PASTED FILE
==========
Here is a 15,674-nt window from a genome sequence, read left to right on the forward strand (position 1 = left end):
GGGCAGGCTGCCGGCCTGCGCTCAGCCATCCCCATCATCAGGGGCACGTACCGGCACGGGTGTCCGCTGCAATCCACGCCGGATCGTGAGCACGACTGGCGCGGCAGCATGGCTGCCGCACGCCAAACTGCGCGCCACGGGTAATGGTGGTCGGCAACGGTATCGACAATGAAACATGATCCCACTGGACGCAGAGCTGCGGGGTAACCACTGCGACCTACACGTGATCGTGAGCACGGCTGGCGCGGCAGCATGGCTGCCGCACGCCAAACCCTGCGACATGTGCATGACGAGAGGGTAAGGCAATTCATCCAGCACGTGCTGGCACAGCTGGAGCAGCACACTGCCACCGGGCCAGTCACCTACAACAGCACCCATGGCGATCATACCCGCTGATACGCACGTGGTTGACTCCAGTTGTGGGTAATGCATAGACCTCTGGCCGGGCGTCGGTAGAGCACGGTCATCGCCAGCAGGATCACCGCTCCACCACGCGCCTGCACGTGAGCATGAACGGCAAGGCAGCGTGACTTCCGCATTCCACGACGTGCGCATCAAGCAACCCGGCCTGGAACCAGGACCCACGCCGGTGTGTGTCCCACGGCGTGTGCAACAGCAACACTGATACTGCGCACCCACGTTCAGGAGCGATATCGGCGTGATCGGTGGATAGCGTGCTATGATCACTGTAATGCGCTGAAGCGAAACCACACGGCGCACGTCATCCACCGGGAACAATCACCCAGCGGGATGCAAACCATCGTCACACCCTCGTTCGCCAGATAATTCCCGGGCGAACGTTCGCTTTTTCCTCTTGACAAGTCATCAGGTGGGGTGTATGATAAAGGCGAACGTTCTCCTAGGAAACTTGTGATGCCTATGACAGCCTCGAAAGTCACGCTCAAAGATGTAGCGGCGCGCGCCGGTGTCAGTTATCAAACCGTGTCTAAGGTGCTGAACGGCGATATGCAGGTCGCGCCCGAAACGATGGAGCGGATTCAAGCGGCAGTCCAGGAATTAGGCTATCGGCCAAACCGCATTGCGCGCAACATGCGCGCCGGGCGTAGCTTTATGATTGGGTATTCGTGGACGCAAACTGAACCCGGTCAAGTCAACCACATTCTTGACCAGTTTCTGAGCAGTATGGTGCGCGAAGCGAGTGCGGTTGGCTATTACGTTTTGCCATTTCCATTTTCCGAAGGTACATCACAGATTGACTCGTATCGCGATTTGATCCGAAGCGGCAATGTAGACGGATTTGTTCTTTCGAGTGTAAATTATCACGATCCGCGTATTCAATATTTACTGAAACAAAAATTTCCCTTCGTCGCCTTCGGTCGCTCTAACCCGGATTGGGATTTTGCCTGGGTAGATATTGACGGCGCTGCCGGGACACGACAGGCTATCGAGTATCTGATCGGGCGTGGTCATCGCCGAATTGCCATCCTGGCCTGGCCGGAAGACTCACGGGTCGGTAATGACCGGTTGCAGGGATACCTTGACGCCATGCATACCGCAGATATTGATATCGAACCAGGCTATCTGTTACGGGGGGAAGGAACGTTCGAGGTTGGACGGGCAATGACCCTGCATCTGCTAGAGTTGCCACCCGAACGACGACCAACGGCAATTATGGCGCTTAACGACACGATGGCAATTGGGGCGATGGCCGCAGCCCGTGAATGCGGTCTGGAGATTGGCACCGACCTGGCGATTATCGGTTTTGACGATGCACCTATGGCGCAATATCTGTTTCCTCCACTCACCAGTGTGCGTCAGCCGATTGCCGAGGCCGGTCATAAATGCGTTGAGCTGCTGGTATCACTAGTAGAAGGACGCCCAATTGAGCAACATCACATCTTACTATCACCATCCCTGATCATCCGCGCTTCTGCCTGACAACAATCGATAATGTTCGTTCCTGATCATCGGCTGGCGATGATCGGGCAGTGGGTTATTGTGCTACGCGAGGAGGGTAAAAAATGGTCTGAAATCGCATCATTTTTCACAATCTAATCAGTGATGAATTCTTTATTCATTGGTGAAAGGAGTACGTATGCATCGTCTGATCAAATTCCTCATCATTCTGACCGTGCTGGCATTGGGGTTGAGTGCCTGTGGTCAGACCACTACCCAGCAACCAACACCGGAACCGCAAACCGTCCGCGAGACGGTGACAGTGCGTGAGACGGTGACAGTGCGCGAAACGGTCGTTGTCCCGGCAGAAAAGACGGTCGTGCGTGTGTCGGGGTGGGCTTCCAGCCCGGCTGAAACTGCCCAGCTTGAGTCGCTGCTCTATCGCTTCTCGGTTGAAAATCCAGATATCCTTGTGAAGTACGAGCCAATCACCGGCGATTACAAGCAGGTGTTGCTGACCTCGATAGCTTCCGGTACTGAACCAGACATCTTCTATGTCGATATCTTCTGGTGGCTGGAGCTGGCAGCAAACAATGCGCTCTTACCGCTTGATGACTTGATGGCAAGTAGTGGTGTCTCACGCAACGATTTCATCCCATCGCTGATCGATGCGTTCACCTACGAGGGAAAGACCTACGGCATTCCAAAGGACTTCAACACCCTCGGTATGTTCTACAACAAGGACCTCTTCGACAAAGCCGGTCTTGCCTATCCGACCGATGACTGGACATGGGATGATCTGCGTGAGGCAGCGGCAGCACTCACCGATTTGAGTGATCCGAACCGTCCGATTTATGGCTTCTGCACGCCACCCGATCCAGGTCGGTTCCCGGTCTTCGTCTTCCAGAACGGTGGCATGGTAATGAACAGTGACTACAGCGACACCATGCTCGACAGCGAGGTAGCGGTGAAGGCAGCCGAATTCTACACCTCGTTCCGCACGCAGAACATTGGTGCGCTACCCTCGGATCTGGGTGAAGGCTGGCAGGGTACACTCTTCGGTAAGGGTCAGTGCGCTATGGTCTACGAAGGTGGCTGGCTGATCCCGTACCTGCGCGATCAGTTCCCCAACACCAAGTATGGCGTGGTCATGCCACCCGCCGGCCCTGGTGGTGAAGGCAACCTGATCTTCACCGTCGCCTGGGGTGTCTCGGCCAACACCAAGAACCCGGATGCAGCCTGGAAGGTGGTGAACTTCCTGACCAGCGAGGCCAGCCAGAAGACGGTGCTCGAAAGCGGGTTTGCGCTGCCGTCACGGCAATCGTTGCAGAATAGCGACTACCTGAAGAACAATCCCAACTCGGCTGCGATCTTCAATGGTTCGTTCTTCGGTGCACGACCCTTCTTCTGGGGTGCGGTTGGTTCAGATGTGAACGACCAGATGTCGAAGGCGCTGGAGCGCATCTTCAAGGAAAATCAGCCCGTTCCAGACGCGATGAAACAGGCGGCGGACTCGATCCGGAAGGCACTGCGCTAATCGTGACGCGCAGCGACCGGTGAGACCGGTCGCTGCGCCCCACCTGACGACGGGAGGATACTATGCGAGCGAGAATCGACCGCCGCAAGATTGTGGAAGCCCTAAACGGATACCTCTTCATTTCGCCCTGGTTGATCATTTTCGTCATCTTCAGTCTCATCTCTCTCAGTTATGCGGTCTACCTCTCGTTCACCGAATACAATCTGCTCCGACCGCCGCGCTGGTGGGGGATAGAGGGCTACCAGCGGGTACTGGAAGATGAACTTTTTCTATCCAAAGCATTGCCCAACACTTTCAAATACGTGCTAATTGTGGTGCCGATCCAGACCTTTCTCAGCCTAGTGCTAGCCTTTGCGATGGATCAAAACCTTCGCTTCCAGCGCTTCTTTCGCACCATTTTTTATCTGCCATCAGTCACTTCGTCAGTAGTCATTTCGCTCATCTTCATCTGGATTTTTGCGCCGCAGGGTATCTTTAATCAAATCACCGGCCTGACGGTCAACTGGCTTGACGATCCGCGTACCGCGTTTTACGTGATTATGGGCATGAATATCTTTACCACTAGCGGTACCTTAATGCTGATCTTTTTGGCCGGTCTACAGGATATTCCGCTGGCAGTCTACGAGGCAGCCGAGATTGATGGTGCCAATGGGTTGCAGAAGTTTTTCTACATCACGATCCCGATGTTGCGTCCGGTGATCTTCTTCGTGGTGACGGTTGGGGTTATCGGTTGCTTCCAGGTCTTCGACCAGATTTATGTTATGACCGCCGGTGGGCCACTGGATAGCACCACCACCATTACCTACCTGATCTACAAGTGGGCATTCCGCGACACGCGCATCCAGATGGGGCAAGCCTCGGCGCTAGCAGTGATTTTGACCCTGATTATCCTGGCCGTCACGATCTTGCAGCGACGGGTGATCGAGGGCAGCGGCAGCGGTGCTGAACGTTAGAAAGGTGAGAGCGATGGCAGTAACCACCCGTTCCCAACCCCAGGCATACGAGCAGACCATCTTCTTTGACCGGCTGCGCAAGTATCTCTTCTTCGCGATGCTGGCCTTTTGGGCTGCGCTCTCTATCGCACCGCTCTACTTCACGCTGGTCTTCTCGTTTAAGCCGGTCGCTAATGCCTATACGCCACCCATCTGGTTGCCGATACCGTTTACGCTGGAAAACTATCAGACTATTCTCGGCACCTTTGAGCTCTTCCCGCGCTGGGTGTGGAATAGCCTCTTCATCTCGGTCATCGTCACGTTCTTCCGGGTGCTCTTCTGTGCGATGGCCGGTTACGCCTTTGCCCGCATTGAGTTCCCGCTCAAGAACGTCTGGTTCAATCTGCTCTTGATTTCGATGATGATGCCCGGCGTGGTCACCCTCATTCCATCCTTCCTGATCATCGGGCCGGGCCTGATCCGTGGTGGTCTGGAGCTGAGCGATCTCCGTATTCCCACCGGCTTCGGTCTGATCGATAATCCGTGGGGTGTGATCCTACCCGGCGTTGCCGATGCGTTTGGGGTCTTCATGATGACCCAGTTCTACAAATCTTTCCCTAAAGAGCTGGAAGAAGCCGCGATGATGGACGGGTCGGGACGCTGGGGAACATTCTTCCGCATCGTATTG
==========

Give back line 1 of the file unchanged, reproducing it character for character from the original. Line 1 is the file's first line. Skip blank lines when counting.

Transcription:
Here is a 15,674-nt window from a genome sequence, read left to right on the forward strand (position 1 = left end):